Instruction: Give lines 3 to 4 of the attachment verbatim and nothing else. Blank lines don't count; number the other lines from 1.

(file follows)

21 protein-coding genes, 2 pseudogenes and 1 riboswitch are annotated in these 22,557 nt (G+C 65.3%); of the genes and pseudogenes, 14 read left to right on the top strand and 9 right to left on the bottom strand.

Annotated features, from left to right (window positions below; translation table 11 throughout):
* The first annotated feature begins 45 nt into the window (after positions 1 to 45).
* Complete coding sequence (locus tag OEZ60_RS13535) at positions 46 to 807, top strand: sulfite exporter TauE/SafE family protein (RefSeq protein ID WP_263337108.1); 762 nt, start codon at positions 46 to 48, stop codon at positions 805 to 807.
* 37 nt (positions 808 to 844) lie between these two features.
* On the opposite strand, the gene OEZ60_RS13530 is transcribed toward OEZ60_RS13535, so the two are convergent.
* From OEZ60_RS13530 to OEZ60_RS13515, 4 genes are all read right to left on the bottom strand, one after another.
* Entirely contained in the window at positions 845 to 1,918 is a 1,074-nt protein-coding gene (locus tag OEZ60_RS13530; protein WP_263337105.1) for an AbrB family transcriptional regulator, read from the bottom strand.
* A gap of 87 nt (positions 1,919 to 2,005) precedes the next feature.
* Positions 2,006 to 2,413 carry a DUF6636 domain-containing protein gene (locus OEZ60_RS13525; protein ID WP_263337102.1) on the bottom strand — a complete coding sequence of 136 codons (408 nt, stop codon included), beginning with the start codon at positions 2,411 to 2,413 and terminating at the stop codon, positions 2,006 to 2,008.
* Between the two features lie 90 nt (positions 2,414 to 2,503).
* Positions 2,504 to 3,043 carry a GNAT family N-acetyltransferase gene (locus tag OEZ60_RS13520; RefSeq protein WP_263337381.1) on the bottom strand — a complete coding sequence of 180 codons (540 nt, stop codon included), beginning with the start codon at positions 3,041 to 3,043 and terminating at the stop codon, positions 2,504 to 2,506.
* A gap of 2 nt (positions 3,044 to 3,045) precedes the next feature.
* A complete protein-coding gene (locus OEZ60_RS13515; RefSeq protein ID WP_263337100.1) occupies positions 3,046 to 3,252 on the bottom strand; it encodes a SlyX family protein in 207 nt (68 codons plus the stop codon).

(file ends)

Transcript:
* The first annotated feature begins 45 nt into the window (after positions 1 to 45).
* Complete coding sequence (locus tag OEZ60_RS13535) at positions 46 to 807, top strand: sulfite exporter TauE/SafE family protein (RefSeq protein ID WP_263337108.1); 762 nt, start codon at positions 46 to 48, stop codon at positions 805 to 807.